/Protein links childhood stress to irritable bowel syndrome

Protein links childhood stress to irritable bowel syndrome

Stressful childhood events trigger abnormal signalling from a protein called nerve growth factor, initiating a cascade of changes that ultimately lead to the development of irritable bowel syndrome (IBS). The finding uncovers a link between traumatic psychological events in childhood and lifelong health repercussions, and could pave the way for new gastrointestinal disease treatments.

IBS is a common functional bowel disorder characterized by stool irregularities, abdominal discomfort and bloating. While evidence increasingly links the impact of early life adversity with the development of IBS later in life, the underlying mechanisms have remained elusive. A better understanding could reveal new ways to treat the disease, which currently has no known cure.

Bian Zhaoxiang and Xavier Wong Hoi-leong of the School of Chinese Medicine at Hong Kong Baptist University and colleagues studied a mouse model for early life stress. Mice that experienced neonatal maternal separation went on to develop lifelong IBS-like symptoms.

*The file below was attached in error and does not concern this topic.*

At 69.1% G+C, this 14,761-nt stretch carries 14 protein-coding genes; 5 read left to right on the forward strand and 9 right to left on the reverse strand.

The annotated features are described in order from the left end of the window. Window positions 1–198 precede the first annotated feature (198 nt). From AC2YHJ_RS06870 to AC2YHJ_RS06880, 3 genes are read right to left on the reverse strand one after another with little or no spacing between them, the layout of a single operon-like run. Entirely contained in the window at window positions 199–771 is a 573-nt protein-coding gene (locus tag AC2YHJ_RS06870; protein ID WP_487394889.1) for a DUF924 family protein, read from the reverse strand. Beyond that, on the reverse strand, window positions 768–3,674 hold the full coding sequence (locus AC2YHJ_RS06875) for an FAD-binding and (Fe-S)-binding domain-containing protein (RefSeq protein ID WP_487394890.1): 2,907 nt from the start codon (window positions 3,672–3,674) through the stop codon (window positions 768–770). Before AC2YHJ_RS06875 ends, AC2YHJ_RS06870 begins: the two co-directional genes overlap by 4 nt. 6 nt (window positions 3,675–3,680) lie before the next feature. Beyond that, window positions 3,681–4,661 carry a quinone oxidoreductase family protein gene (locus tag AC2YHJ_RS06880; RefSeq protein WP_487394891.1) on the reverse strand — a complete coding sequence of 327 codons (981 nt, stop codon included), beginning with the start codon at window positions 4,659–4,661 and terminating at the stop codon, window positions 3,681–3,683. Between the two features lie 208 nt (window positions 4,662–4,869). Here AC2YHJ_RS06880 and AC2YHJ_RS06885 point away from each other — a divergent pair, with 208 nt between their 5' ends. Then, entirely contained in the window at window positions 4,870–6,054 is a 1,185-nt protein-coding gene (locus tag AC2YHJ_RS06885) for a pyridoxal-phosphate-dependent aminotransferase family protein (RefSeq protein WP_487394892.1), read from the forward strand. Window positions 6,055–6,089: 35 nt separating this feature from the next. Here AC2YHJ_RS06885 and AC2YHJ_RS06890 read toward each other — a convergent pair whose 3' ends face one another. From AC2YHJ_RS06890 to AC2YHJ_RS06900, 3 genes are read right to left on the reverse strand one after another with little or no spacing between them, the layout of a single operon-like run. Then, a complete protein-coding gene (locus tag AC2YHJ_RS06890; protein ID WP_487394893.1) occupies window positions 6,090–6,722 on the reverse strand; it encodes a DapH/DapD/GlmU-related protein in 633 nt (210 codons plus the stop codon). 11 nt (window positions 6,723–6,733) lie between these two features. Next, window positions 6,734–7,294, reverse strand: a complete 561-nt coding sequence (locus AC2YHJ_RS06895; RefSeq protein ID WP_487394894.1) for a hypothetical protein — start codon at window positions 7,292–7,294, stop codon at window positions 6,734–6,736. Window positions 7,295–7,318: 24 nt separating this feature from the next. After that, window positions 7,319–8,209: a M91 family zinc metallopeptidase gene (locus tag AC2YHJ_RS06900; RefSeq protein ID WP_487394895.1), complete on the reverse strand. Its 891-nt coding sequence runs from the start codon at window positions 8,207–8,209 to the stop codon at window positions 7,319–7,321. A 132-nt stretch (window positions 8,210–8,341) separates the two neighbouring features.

Molecular analyses revealed that nerve growth factor (NGF), an essential protein for the development of the central nervous system, was highly elevated in the animals’ intestines. NGF was discovered to directly promote the growth and proliferation of intestinal stem cells that differentiate into serotonin-secreting enterochromaffin cells. Aberrantly high serotonin levels are known to cause IBS symptoms.

An NGF-blocking antibody administered to the mice reduced stem and enterochromaffin cell numbers, and caused the IBS-like symptoms to completely disappear.

The researchers then analysed clinical samples from humans and found high NGF levels in the sera of people diagnosed with diarrhoea-predominant IBS. This finding provides further support for a link between NGF and IBS.

“The findings highlight the importance of NGF as a novel target for treating IBS,” Zhaoxiang says. “They also demonstrate that early life adversity, such as a lack of parental care or abuse, may have serious lifelong health consequences.”

The team plans to investigate the therapeutic potential of NGF inhibitors, including those found in Chinese medicine, as a treatment for IBS. They also hope to uncover the complete chain of events that link childhood stress to the development of IBS in adulthood.

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